Linkages and feedback loops among biodiversity loss, climate change and desertification. Source: Millenium Ecosystem Assessment, 2005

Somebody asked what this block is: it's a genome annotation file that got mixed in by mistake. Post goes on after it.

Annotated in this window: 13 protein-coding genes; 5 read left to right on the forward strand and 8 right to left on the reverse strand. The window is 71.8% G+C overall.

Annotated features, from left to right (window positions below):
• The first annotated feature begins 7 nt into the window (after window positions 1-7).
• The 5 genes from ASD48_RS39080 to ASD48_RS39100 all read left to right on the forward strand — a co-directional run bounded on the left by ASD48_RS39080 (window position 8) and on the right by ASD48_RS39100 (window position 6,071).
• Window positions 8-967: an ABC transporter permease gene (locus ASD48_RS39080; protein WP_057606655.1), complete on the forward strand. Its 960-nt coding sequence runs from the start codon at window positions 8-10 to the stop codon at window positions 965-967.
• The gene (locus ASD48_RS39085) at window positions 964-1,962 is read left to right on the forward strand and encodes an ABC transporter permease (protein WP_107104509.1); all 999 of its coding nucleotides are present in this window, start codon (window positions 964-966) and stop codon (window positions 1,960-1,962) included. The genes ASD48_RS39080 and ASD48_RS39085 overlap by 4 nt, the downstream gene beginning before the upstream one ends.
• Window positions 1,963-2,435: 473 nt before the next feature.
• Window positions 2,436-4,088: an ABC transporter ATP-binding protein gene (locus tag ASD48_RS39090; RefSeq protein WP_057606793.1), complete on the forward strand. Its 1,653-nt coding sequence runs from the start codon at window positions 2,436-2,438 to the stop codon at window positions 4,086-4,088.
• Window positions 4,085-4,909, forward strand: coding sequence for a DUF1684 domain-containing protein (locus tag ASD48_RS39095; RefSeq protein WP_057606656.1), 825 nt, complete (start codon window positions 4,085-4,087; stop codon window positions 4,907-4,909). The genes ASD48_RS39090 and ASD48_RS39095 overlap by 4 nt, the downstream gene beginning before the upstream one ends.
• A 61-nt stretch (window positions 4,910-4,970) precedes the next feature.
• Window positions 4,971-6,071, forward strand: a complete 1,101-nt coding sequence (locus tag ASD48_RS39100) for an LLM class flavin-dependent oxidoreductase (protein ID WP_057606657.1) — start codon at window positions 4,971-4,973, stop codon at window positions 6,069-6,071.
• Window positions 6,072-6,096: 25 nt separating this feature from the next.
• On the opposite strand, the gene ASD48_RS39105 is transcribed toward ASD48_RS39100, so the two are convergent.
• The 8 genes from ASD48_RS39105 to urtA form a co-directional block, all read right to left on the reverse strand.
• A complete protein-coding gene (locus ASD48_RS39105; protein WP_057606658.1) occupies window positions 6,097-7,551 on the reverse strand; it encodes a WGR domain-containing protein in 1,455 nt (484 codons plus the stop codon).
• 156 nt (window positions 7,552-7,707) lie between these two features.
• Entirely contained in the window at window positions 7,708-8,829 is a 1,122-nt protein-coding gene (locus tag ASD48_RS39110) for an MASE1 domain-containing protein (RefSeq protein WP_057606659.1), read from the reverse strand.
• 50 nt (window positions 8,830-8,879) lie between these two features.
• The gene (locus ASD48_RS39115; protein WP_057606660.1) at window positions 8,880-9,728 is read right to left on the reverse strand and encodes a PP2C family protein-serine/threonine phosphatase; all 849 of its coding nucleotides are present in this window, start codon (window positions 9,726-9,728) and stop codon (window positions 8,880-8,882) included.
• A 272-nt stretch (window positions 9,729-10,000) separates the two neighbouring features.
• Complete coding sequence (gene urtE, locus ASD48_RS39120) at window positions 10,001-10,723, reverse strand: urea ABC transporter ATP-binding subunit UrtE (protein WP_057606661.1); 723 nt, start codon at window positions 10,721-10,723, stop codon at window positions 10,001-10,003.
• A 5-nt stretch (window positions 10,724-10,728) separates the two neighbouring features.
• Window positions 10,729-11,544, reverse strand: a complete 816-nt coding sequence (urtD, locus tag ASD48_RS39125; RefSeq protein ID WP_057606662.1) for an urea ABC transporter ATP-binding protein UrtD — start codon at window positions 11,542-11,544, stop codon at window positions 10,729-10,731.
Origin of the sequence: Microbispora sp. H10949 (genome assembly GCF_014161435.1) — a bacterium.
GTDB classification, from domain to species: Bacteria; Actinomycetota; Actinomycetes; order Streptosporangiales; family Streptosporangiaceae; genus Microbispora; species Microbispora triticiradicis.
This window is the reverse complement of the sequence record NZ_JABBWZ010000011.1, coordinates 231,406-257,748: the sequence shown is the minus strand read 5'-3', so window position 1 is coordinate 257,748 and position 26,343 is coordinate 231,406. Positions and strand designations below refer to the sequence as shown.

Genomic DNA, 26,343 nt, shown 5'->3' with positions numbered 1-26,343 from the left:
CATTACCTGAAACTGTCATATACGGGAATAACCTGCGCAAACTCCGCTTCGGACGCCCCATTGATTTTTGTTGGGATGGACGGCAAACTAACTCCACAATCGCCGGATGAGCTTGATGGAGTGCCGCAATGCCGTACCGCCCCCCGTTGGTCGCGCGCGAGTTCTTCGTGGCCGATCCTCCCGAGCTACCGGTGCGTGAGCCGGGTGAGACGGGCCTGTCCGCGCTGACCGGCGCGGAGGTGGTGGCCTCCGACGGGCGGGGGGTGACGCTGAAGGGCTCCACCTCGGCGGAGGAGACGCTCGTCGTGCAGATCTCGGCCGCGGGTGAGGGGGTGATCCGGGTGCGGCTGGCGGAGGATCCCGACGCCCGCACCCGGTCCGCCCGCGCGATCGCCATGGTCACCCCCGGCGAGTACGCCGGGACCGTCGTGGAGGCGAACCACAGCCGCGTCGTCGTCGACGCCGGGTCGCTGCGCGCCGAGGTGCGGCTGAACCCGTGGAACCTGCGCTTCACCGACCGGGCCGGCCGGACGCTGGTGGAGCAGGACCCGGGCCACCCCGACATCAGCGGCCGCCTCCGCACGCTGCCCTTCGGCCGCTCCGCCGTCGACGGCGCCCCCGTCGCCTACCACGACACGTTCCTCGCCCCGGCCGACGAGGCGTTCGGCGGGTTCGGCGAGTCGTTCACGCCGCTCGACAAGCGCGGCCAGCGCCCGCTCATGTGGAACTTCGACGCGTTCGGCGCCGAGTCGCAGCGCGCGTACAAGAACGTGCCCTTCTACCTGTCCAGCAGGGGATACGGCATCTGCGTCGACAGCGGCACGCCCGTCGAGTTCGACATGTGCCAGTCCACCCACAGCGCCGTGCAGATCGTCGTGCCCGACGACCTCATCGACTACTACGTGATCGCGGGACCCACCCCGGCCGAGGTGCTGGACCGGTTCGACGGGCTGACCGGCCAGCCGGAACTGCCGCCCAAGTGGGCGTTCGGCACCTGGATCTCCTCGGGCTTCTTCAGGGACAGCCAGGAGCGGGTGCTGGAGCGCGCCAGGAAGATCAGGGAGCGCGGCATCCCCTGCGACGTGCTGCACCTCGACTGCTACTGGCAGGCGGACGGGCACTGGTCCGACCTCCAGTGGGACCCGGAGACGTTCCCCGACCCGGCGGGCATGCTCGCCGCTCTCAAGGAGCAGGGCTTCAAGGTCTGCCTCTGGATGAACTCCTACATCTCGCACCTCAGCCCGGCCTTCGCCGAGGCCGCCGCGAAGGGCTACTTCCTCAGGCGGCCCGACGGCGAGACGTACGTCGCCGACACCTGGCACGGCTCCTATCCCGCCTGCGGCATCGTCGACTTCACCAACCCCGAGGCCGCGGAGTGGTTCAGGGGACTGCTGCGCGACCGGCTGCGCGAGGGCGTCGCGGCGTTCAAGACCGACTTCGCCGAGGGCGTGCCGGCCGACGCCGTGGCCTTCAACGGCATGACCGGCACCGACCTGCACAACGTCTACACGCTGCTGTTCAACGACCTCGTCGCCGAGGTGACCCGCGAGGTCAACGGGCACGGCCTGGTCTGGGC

Purpose: REDD is being criticized on several fronts and thus, there is a need for an integrated, comprehensive paradigm that incorporates emissions reduction, biodiversity conservation, and community development, and is leveraged towards sustainability in forests and livelihoods rather than narrower goals such as emissions reduction or conservation. Design/methodology/approach: A SWOT analysis of REDD is conducted and based on the results of the analysis, a new framework is proposed. Findings: Although REDD has enormous potential to not just reduce emissions but also provide significant co-benefits, there has also been criticism on various fronts. A new theoretical framework with carbon, conservation, and community as the three pillars has been proposed. Originality/value: The paper proposes a new paradigm that addresses GHG emission reduction, conservation of forests and biodiversity, community livelihoods support, and valuation of environmental services provided by forests. Forests, covering one-third of the earth’s surface, are home to more than half of the biodiversity on earth, provide multiple ecosystem services, and contribute to more than a billion livelihoods globally. However, forests have largely been mismanaged and remain one of the key challenges in international as well as national policy and governance. The dual role of forests in climate change, both as a source and sink of GHG emissions, adds to the urgency for action. Reducing Emissions from Deforestation and Degradation (REDD) is being intensely discussed for its likely role in climate change mitigation. The argument had originated with avoided deforestation, subsequently broadened to REDD and is currently being discussed around REDD+, an indication that there is more to this debate than just incentivizing emissions reduction. Although REDD has enormous potential to not just reduce emissions but also provide significant co-benefits, there has also been criticism on various fronts. The author proposes the climate, community, conservation, and sustainability (C3S) paradigm which would include objectives such as GHG emissions reduction, valuation of environmental services provided by forests, conservation of forests and biodiversity, and community livelihoods support.